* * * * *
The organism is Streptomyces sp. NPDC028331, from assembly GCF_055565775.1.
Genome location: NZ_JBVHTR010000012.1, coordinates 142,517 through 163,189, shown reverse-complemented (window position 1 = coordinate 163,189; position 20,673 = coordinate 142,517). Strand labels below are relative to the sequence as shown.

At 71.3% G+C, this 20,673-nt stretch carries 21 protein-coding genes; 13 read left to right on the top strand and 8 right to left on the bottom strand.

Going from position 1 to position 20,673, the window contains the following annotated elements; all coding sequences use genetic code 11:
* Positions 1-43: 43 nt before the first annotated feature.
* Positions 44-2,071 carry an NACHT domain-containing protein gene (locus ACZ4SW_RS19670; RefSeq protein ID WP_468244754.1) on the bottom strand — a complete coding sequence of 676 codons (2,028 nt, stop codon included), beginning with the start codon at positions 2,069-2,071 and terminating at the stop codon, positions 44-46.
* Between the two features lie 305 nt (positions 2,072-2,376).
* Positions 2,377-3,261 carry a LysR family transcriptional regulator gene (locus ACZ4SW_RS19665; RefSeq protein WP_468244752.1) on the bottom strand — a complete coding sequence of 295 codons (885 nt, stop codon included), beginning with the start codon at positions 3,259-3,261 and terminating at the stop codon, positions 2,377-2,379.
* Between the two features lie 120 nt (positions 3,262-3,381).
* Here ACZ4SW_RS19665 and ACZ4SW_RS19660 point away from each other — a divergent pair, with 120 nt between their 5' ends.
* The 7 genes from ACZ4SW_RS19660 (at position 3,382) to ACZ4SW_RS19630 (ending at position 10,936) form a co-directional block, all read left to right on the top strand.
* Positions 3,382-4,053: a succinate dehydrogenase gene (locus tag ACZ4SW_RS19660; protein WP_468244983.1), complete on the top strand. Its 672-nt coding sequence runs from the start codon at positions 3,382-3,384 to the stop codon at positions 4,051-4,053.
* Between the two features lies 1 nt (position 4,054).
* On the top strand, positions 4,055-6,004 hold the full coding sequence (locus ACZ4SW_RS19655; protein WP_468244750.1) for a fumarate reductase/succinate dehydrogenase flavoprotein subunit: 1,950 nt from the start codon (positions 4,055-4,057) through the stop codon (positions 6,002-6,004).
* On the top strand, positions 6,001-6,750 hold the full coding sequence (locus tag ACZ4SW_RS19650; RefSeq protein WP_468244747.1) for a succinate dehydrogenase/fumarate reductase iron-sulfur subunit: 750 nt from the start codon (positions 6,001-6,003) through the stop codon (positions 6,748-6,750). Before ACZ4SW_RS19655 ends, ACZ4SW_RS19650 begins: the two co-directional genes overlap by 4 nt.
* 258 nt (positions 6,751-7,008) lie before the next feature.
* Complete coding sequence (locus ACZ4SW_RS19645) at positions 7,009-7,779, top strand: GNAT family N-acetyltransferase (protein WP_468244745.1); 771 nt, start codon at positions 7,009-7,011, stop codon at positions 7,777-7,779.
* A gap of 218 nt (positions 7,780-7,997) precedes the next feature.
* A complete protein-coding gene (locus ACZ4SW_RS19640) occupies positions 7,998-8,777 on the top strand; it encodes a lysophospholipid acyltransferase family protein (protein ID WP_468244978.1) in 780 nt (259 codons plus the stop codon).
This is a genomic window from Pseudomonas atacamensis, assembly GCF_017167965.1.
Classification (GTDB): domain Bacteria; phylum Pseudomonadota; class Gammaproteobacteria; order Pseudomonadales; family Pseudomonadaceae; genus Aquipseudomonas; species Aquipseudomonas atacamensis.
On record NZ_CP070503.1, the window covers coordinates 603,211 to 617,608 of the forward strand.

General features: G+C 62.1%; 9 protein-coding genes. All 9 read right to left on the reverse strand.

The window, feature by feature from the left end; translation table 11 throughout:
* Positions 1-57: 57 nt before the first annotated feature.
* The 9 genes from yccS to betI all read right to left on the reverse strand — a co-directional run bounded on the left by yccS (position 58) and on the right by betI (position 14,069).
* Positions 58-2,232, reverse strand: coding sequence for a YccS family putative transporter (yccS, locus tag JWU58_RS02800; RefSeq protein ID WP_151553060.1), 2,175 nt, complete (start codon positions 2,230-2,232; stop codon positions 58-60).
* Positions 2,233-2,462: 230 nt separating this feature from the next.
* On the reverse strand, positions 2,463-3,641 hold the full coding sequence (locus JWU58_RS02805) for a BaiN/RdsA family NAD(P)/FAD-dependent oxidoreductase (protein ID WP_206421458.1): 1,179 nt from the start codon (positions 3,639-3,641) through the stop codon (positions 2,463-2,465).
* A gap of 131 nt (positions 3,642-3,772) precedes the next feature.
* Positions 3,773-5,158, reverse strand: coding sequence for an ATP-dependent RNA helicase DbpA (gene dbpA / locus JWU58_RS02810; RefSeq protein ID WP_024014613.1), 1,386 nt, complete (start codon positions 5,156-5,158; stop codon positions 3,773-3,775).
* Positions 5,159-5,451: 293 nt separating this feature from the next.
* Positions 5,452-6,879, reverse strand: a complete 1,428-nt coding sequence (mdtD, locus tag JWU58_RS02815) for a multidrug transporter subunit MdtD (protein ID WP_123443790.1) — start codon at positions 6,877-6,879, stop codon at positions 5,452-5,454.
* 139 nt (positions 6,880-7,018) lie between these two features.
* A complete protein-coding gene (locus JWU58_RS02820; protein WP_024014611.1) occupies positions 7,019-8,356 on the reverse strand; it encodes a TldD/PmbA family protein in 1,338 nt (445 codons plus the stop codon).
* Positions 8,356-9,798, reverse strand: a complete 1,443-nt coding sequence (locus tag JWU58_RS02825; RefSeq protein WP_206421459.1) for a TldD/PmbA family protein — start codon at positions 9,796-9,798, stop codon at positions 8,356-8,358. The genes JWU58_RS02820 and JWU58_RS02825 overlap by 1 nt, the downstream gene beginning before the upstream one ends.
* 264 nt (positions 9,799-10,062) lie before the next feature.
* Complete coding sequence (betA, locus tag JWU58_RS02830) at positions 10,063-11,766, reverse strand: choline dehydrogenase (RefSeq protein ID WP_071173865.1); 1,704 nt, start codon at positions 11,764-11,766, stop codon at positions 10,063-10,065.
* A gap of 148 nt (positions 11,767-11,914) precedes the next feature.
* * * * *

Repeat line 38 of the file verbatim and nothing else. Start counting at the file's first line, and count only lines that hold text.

* Complete coding sequence (betA, locus tag JWU58_RS02830) at positions 10,063-11,766, reverse strand: choline dehydrogenase (RefSeq protein ID WP_071173865.1); 1,704 nt, start codon at positions 11,764-11,766, stop codon at positions 10,063-10,065.